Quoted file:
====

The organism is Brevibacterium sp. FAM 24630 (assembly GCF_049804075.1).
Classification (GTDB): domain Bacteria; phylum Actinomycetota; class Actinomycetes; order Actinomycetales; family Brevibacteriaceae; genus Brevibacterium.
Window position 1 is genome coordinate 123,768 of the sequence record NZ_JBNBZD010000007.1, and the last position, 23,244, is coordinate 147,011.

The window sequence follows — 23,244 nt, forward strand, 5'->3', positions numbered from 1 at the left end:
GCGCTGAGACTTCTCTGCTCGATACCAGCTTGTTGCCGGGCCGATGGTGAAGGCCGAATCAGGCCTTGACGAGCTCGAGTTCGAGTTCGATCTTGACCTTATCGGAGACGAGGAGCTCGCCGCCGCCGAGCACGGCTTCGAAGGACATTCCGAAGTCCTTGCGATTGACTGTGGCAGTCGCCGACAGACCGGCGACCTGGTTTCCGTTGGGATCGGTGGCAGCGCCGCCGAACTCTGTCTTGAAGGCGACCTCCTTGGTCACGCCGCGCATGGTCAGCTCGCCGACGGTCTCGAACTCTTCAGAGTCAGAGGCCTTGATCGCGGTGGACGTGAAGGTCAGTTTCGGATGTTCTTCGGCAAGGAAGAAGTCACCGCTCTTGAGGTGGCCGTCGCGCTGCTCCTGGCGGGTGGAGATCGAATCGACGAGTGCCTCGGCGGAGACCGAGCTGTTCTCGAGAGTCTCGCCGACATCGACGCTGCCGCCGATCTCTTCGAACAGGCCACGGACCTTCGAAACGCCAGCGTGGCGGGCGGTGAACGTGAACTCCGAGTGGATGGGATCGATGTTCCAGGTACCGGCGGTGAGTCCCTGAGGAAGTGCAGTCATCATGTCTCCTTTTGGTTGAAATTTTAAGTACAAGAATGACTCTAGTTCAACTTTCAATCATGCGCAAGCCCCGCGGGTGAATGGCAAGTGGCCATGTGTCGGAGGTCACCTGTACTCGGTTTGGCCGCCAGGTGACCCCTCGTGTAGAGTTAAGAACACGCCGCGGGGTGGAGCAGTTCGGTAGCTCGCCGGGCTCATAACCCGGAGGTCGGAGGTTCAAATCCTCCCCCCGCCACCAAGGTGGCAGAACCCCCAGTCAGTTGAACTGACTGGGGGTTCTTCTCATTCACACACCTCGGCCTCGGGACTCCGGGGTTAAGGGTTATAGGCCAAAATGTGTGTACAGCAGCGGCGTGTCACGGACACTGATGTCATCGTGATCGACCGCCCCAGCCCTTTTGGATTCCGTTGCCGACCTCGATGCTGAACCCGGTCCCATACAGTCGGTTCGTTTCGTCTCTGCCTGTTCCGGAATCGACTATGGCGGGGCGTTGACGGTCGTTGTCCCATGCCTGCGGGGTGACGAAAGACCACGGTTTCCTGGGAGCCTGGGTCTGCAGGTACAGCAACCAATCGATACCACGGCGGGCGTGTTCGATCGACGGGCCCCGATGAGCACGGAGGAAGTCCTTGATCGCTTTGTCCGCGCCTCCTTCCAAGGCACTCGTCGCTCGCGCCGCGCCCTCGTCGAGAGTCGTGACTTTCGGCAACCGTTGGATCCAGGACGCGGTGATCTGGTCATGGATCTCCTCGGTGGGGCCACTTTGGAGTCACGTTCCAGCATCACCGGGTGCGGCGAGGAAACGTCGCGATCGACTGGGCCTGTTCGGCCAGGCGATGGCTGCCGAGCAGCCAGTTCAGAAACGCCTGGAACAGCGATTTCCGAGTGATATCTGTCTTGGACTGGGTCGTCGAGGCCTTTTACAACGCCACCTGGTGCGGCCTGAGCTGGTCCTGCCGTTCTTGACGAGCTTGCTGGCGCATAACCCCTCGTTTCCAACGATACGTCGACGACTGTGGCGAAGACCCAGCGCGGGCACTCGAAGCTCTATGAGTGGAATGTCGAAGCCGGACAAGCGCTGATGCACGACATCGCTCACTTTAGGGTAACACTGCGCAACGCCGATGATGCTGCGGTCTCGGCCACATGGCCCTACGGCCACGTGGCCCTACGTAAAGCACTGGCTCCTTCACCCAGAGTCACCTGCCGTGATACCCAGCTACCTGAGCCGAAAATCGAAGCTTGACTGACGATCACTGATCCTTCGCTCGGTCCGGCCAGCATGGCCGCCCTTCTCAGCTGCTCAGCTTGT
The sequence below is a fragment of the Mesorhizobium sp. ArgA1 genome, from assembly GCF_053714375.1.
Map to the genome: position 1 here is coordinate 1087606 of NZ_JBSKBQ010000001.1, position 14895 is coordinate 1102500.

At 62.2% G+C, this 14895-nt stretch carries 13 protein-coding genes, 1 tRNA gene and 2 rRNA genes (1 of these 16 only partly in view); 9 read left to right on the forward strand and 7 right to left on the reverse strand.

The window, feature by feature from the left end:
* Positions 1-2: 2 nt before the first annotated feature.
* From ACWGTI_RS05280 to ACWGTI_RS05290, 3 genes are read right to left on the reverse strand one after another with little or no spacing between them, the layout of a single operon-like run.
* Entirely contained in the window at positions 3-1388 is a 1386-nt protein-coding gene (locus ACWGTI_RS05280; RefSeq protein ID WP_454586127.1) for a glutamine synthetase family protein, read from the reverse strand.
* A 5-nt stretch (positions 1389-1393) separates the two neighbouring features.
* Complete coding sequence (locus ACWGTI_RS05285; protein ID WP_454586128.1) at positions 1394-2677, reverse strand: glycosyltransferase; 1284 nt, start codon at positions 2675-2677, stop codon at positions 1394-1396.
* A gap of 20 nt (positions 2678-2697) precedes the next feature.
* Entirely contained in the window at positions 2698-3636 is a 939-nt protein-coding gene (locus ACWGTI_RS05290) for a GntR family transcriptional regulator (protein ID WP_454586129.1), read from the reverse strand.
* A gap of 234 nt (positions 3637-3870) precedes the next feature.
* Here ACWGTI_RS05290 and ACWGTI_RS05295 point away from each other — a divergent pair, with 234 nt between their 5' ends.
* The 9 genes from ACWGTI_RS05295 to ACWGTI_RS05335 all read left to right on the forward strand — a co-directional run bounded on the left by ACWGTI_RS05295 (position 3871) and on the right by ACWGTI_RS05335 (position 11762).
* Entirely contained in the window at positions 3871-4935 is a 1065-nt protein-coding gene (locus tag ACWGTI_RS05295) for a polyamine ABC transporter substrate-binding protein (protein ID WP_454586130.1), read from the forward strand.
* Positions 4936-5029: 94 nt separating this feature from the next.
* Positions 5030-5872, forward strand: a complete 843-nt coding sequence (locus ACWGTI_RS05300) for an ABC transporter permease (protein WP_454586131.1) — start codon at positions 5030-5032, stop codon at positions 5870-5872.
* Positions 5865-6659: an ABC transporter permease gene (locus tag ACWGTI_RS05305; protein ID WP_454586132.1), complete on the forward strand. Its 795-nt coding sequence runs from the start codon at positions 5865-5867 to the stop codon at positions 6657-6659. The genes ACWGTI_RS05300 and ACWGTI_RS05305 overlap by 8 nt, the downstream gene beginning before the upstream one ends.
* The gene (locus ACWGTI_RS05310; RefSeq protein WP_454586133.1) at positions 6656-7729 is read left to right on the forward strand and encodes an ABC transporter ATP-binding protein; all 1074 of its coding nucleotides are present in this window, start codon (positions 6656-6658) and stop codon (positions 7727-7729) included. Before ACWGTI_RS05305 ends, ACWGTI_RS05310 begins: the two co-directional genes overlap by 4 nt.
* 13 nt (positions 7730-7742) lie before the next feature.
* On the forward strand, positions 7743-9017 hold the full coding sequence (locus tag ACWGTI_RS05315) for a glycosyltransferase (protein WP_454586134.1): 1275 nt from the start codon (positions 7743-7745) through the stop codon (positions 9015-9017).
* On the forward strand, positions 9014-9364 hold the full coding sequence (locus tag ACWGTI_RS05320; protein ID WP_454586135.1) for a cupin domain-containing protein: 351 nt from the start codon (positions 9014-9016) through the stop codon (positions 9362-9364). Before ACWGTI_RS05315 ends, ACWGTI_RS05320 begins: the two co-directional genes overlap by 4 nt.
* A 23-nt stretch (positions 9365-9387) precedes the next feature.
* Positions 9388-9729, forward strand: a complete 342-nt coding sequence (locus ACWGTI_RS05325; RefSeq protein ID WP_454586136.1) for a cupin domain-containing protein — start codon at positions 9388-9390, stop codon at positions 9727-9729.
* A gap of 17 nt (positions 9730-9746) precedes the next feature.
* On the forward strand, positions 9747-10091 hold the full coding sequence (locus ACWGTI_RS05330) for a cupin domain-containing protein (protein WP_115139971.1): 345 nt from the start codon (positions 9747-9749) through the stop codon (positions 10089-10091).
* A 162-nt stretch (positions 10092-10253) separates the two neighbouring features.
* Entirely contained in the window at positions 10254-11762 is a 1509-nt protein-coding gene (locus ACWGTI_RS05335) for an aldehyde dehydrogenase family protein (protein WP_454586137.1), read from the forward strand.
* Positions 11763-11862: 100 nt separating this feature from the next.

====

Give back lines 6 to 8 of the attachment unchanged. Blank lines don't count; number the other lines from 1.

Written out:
The sequence below is a fragment of the Mesorhizobium sp. ArgA1 genome, from assembly GCF_053714375.1.
Map to the genome: position 1 here is coordinate 1087606 of NZ_JBSKBQ010000001.1, position 14895 is coordinate 1102500.

At 62.2% G+C, this 14895-nt stretch carries 13 protein-coding genes, 1 tRNA gene and 2 rRNA genes (1 of these 16 only partly in view); 9 read left to right on the forward strand and 7 right to left on the reverse strand.